Keeping Your Information Secure Online

My last post was about how requirements for passwords are (in my opinion) kinda dumb. So it only makes sense for this post to discuss how I think you can help keep your information safe. However, I’m not just going to talk about password security as the internet is a large space with lots of possible ways to try and trick you into giving information you know you shouldn’t be giving.

Email Messages

Emails are a commonly used technique to trick people into giving someone information or money. These tricks are usually simple like Refund Scams which will say that you purchased something that you didn’t trying to get you to call and request a refund. A lot of these scams are caught by the spam filters that email providers like Google and Microsoft use for their services, however, I have seen a few sketchy emails making it into my inbox recently.

The emails I’ve seen more recently are ones saying that my password or billing information has expired and I have a simple way to not get tricked by these. It’s not to simply ignore it either. Unfortunately, these scams take advantage of the fact that email is a legitimate means that a company would use to notify you of these types of things. For example, today I saw an email from my remote software provider saying I needed to update my credit card information. This is totally possible as one of my cards expired since the last time I would’ve paid for this yearly subscription. Though the email provided a link, I did not use it. Instead, I opened my web browser and went to the website myself the good ol’ fashioned way.

You might be wondering how this would prevent a scam. Something that has been seen countless of times is scammers copying a legitimate website. This allows them to send you the link to the fake website that they manage and now they have access to do a lot of malicious things including stealing your password that you type into the log in or even taking partial or complete control of your computer. If for whatever reason you can not open your browser and you must click the link, hover your mouse cursor over it first. You will likely see something pop up in your email client that tells you where the link is pointing, make sure the website URL looks correct before clicking. I’d also suggest looking at the URL once you are in your browser after clicking the link, if something seems off, close your browser immediately.

Last but not least, if you see any emails that seem malicious, report them. Though this won’t do anything for you right then and there, it will help email providers detect scams. In the long run, this will help you keep your email list cleaner and will potentially protect someone else from falling for the same scam you were smart enough to avoid.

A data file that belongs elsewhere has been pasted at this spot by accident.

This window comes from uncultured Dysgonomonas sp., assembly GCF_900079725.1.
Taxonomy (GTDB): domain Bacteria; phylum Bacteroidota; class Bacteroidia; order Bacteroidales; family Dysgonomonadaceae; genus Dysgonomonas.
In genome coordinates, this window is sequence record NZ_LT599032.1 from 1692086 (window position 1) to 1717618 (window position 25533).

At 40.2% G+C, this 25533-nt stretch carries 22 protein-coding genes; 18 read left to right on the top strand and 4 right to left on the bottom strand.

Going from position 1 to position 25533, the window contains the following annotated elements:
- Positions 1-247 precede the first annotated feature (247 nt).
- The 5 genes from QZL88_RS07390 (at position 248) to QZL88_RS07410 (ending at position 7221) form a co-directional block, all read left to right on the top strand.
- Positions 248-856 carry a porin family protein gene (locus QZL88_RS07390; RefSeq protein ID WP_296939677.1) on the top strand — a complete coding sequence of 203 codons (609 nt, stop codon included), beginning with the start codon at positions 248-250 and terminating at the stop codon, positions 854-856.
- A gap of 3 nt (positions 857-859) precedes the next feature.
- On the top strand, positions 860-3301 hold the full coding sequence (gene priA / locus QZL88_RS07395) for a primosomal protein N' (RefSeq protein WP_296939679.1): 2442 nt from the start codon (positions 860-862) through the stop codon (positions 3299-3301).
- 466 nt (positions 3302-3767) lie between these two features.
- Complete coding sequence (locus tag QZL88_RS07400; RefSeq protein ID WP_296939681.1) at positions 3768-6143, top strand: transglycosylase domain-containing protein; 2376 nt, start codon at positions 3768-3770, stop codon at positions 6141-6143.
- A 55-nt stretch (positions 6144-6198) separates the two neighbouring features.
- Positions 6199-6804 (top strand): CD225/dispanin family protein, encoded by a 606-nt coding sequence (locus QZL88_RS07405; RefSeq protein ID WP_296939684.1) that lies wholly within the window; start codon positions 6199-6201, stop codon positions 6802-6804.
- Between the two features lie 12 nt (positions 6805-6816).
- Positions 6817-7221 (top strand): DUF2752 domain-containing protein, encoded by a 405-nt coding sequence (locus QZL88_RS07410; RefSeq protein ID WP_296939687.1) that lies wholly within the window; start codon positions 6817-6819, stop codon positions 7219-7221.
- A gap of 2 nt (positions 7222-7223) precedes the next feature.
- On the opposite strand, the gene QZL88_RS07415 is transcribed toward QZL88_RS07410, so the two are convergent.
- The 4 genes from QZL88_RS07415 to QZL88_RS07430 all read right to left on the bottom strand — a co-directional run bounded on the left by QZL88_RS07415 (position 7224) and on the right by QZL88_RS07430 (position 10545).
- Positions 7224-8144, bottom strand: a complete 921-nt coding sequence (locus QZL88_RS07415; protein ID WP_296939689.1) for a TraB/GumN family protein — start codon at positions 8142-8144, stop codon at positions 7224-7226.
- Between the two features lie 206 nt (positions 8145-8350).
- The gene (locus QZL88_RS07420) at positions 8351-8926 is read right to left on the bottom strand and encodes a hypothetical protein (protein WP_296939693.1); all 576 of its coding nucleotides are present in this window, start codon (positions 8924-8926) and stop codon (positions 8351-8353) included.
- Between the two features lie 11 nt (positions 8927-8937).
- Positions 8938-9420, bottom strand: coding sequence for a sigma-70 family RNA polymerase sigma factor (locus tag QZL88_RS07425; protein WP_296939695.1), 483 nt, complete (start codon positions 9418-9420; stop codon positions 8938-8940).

Online Ads

This one can be slightly controversial. Not in the fact that ads can be scams, that’s absolutely a thing that people do. But instead, it’s my advice on how to avoid these issues. Obviously the easiest way is to never click any ad without being certain it’s going to bring you where you want it to go. The other option is to install an ad blocker.

Now I say this is controversial because I run a company where one of the services is online advertising and now I’m saying people should block ads. With most ad blockers, you don’t have to block 100% of the ads that you come across. A lot of them allow you to whitelist websites that you feel have safer ads or in some cases that benefit people. For example, I have Google whitelisted on my AdBlock as sometimes the ads that are shown are valuable sources of information for me. I also have certain channels that I watch on YouTube who are whitelisted from my AdBlock. This allows these channels to continue to display ads to me and earn the revenue that they should be earning.

Most importantly, don’t trust a websites ads just because of the what the website is for. I don’t want to say too much about this topic but I will mention that religious sites are 3 times more likely to give you a virus than certain adult video sites.


Last but not least, what would this post be without talking about passwords. In my last post, I talked about how I would always recommend using 1Password. This is a great tool that allows you to generate a password of x characters long using a variety of characters. This helps by allowing you an easy way of having different passwords for all your accounts (highly recommended) and it will also let you know of any of the websites you have an account with were subject to a data breach.

Not everyone wants to use a password manager though. What would I recommend for people that don’t want to use a password manager. I’d absolutely still highly suggest you do not use the same password across multiple accounts. I’d also say you should try to make your email account passwords super secure as if someone gets into your email, they now have access to change a bunch of your accounts passwords. If you are worried you won’t be able to remember what you’ve set all of your passwords as, don’t write them down in a notebook or something like that. Instead write yourself a password hint as to not completely give it away. This will prevent someone from having all your account information just by stealing the notebook. I would also not use any of the common password categories like pets names, friend/family name or even relevant dates in your passwords. Think about all the things you’d put on Facebook and avoid using that in your password. If you put it online, people can find it.

Well, that’s about it for this post. Stay safe out there, the internet can be a lot of fun but it can also be very dangerous. Thank you very much for watching this post and I hope you have a great Valentine’s day! See you again tomorrow!

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